- Meadows — the self-described chief’s chief who is now at odds with the committee over what exactly is covered by Trump’s claim of executive privilege. Cohen notes, “There is also a growing body of evidence indicating Meadows played a direct role in efforts to overturn the 2020 election.”
- Jeffrey Clark — the former Justice Department official most closely tied to Trump just before the insurrection. Clark wanted the Department of Justice to more actively question election results and intervene in key swing states like Georgia.
- John Eastman — the conservative lawyer who hatched the bonkers legal strategy that Pence had the constitutional authority to interrupt the certification of the election results. Eastman appeared for a deposition with the committee Thursday but may be pleading the Fifth.
- Roger Stone — the dirty trickster who Trump pardoned after he was convicted of lying to Congress and who encouraged supporters to march on the Capitol on January 6. Stone plans to plead the Fifth.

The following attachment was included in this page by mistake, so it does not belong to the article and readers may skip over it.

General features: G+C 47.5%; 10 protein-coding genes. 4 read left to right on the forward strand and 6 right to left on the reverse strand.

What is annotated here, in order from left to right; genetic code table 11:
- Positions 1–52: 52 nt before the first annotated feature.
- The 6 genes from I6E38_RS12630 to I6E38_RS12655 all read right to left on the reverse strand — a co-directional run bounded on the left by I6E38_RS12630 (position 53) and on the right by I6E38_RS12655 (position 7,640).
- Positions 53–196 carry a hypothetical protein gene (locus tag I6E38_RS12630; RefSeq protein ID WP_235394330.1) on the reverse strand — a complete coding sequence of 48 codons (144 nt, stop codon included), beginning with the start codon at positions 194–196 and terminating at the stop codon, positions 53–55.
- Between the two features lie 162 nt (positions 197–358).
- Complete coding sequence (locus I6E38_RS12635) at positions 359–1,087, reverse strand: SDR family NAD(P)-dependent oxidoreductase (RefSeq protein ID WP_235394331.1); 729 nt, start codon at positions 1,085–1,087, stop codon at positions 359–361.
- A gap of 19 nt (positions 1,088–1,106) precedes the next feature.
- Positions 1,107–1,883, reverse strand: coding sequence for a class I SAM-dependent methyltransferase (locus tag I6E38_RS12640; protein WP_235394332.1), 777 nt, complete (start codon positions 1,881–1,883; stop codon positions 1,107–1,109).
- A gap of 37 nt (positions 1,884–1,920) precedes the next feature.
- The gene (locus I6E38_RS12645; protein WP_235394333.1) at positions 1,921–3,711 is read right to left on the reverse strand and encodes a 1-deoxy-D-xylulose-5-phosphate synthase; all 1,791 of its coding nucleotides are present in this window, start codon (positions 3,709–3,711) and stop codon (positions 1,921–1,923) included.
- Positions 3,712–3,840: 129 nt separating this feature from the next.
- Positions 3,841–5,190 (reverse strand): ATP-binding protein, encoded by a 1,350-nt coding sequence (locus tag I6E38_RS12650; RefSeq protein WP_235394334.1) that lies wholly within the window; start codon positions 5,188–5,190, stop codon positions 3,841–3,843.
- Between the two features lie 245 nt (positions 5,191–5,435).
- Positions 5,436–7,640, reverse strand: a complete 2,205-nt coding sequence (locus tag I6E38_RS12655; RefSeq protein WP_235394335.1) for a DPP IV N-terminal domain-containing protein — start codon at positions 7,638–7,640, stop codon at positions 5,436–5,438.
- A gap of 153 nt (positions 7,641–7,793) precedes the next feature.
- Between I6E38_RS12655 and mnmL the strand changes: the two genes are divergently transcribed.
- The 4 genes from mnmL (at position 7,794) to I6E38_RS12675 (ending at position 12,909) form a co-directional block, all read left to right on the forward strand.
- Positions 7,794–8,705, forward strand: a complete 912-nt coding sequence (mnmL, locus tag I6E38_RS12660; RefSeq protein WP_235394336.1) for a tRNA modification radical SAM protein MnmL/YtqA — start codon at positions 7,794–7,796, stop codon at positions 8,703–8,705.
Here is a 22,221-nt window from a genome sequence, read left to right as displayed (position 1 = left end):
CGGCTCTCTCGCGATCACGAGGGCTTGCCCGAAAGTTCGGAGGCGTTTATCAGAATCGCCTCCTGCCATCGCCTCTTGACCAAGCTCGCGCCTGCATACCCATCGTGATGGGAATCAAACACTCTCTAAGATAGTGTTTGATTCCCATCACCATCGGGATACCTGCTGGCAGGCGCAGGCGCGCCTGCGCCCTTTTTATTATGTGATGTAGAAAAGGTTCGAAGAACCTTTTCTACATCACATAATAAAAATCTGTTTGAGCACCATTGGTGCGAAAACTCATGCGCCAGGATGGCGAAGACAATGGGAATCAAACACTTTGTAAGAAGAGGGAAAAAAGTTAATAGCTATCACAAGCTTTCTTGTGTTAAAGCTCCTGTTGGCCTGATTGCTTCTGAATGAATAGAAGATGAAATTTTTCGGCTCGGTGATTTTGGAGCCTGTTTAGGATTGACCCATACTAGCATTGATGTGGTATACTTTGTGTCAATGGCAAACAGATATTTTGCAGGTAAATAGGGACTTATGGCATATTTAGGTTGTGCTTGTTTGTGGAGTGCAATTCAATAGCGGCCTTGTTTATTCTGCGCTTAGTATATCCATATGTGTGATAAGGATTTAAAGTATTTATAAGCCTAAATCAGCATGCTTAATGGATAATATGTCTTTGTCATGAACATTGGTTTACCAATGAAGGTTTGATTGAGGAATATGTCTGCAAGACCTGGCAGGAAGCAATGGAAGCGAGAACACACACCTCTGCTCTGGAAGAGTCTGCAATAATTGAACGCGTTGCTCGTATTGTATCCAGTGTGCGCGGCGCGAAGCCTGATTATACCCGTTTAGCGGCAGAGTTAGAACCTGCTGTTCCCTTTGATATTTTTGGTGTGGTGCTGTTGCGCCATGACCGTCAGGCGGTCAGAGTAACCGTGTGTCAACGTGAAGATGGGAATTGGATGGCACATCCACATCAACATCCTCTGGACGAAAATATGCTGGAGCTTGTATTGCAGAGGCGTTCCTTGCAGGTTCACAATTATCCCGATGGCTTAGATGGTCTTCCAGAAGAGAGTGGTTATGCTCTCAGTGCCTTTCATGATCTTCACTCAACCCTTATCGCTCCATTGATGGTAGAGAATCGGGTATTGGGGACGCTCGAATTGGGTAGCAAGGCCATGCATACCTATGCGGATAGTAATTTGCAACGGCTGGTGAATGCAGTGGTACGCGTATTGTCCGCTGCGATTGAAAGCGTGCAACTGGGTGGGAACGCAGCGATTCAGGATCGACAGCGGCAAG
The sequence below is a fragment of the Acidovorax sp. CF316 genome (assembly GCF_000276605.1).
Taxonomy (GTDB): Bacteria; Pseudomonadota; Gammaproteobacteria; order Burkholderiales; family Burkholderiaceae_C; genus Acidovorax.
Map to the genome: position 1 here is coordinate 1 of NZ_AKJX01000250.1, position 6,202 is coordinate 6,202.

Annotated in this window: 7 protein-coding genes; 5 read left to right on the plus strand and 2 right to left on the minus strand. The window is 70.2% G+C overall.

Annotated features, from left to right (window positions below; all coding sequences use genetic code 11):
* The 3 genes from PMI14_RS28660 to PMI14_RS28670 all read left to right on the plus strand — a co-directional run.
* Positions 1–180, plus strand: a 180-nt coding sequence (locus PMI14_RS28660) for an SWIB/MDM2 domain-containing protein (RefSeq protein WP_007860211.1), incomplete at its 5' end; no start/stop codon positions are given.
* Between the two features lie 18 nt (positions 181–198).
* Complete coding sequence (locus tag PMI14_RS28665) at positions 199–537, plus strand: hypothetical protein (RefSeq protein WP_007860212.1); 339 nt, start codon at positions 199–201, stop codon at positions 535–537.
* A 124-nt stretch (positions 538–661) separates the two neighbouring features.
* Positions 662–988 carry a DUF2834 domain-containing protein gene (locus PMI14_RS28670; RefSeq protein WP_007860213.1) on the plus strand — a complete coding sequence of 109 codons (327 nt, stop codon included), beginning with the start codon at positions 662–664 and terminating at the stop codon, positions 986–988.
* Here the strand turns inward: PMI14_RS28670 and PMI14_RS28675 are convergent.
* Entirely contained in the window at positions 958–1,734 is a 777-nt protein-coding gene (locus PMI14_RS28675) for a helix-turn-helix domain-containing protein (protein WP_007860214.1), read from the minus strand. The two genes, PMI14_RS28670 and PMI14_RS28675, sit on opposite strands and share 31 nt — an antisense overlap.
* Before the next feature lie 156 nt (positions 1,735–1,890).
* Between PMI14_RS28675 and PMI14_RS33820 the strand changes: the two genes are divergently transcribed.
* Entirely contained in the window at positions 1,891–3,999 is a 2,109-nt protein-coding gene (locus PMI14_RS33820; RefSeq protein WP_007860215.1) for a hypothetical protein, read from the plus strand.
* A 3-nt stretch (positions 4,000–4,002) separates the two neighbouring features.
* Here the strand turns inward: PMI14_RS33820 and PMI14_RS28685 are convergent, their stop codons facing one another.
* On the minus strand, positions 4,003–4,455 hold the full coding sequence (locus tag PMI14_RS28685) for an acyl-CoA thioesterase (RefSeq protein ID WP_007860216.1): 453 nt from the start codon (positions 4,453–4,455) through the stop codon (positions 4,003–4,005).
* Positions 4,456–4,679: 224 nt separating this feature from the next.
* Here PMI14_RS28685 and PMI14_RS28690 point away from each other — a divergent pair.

As the committee quietly works toward accountability, the rest of the political world is, for now, carrying on with life. And elections are approaching.
A primary in Georgia. As the House committee looks at whether Trump and officials in his administration tried to overturn election results in Georgia, a Trump ally and former senator, David Perdue, announced a primary challenge to the state’s sitting Republican Gov. Brian Kemp.
Perdue says he wouldn’t have signed off on the 2020 election results. CNN’s Chris Cillizza writes that election rejection is now a must for aspiring Republican candidates.
Pence in New Hampshire. While his former staffers were in Washington cooperating with the January 6 committee, CNN’s Randi Kaye literally ran into Pence in New Hampshire. New Hampshire! It traditionally holds the first-in-the-nation primary. Pence wouldn’t say if he’ll be running for President in 2024. But it’s early.
Will Trump run again? CNN’s Gabby Orr writes that Trump’s lack of commitment on whether he’ll run has frozen the GOP field in place.
Asked by conservative talk radio host Hugh Hewitt if he might not run, Trump said, “If I do decide that, I think my base is going to be very angry.”
So it at least sounds like he’s running in the next presidential election. Which makes the inquiry into the effort to overturn the last election all the more important.